The EU Water Initiative (EUWI) Africa Working Group (AWG) and the Stockholm International Water Institute (SIWI) released a report “Mapping of Financial Support to Transboundary Water Cooperation in Africa.” The report intends to provide the basis for increasing aid effectiveness and reducing duplication of effort, and provide an overview of current support for implementation of work programme of the African Ministerial Conference on Water (AMCOW).
5 July 2013: The EU Water Initiative (EUWI) Africa Working Group (AWG) and the Stockholm International Water Institute (SIWI) released a report titled ‘Mapping of Financial Support to Transboundary Water Cooperation in Africa,’ which intends to provide the basis for increasing aid effectiveness and reducing duplication of effort, as well as to provide an overview of current support for the implementation of the work programme of the African Ministerial Conference on Water (AMCOW).
The report is based on a survey of development partners regarding their policy priorities in transboundary water management, financial support to transboundary basins, financial support to multi-basin projects or regional institutions, and non-earmarked transboundary water management support. The survey also addressed questions to regional economic communities (RECs) and transboundary basin organizations (TBOs), asking about their institutional, planning and financial frameworks, as well as their sources of finance.
The main findings of the report include that development partners’ policy objectives are primarily aligned with the UN Millennium Development Goals (MDGs), in particular to halve the number of people without access to safe drinking water and basic sanitation, while water resources management has focused on implementation through the principle of Integrated Water Resources Management (IWRM), as outlined by the Johannesburg Plan of Implementation (JPOI).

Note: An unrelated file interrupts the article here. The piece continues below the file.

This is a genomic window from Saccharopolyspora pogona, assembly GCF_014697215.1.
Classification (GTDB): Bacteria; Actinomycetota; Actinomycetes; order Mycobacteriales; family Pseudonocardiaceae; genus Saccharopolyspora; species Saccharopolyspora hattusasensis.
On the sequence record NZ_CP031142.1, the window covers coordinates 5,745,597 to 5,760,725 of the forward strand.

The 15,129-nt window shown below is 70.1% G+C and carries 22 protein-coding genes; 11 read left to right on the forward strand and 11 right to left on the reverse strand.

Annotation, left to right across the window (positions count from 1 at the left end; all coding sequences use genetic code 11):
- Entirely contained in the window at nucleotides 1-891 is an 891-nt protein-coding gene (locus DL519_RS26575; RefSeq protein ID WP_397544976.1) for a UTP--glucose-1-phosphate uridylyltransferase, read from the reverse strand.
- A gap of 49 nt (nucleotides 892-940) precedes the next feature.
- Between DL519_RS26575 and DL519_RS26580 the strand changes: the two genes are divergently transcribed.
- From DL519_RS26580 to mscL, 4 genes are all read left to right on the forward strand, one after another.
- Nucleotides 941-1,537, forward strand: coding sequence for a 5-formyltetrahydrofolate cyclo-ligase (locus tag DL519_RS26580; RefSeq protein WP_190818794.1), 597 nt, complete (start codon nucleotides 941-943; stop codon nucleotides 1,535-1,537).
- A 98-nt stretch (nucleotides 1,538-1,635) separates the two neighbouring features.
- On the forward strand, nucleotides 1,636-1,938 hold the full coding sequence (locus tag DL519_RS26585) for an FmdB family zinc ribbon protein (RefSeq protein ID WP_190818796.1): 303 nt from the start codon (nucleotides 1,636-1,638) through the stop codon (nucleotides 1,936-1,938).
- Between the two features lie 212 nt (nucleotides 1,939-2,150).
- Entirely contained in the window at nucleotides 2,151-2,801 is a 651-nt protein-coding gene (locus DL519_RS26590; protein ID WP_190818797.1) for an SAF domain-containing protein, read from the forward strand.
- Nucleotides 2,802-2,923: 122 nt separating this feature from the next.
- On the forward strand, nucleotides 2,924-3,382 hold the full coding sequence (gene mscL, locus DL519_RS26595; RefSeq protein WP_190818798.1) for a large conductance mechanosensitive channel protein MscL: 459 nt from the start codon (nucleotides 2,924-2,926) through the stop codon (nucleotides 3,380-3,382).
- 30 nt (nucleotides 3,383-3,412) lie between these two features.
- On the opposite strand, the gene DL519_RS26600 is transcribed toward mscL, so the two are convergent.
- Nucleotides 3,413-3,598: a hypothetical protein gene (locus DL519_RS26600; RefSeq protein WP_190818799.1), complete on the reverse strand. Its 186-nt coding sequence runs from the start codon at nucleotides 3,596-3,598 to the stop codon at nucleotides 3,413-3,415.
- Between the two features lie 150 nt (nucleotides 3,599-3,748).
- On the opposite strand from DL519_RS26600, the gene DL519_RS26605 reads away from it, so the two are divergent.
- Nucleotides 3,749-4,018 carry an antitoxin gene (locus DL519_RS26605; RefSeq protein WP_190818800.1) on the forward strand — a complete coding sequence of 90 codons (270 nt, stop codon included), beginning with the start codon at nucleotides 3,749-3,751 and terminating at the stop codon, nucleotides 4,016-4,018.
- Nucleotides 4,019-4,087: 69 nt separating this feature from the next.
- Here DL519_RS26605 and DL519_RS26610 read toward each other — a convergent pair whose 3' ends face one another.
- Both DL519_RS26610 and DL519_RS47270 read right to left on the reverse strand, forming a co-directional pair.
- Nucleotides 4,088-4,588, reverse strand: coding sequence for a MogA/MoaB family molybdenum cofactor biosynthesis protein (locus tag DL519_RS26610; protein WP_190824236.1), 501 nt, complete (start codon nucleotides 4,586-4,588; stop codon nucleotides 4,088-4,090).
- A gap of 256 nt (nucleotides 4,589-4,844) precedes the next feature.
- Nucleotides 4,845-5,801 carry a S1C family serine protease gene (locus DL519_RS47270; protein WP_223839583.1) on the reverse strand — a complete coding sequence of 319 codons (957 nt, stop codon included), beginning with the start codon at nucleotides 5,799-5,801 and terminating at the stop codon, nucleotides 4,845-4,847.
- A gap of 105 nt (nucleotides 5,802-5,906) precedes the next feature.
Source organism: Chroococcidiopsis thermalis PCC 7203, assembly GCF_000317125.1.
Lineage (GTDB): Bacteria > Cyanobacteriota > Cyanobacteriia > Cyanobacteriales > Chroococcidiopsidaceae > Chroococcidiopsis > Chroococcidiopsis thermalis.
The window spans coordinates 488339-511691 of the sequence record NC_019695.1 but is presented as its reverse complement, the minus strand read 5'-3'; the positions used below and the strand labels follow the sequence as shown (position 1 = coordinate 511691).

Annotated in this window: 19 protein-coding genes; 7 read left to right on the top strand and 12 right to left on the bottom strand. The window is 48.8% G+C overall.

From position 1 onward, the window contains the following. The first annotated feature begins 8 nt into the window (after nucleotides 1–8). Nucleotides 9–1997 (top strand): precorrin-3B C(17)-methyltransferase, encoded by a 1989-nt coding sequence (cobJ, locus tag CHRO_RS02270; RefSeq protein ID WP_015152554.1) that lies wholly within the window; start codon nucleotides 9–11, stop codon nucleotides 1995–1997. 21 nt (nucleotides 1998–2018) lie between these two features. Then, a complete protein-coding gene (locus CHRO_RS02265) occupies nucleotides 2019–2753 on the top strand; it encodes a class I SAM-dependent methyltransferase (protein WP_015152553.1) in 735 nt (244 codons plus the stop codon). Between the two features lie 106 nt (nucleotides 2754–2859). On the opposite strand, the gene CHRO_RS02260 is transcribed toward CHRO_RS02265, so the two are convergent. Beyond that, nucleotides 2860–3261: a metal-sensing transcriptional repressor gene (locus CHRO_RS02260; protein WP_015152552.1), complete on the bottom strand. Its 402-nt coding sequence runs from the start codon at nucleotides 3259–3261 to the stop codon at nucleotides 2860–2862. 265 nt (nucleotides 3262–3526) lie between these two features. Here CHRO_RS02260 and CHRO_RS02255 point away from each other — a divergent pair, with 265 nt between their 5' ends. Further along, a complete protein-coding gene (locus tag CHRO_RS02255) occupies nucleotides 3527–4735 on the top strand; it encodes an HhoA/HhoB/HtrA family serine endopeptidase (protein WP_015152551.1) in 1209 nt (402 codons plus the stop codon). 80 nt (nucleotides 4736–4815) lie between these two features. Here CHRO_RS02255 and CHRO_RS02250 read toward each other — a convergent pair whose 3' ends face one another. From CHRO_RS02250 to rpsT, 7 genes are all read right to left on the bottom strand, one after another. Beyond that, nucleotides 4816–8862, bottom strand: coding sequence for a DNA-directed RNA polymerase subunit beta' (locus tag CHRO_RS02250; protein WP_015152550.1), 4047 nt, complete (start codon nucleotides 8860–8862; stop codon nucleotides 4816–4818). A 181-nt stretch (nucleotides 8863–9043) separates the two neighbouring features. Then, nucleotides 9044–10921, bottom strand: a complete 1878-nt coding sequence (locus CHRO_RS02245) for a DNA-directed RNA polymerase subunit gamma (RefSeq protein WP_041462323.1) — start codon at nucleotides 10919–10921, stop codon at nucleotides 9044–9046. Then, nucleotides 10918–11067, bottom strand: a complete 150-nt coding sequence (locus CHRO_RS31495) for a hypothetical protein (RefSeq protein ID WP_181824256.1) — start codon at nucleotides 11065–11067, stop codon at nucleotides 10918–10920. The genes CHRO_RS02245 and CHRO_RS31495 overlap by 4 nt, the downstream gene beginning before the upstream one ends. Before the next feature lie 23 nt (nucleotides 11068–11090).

The report concludes that: not all development partners that support transboundary water management recognize it as an important topic in their policy documents; support for transboundary water management was between EUR 57 and 88 million in 2011; a large share of transboundary basins in Africa are still unsupported; transboundary basin organizations have diverse sources of funding, with development partners mainly funding programmatic activities and TBO member States mainly funding core activities; EU institutions together make up the single largest multilateral support of transboundary water management in Africa; and the fields in which the development partners provide support have shifted from IWRM planning towards institutional strengthening and the development of management instruments. [SIWI Press Release] [Publication: Mapping of Financial Support to Transboundary Water Cooperation in Africa]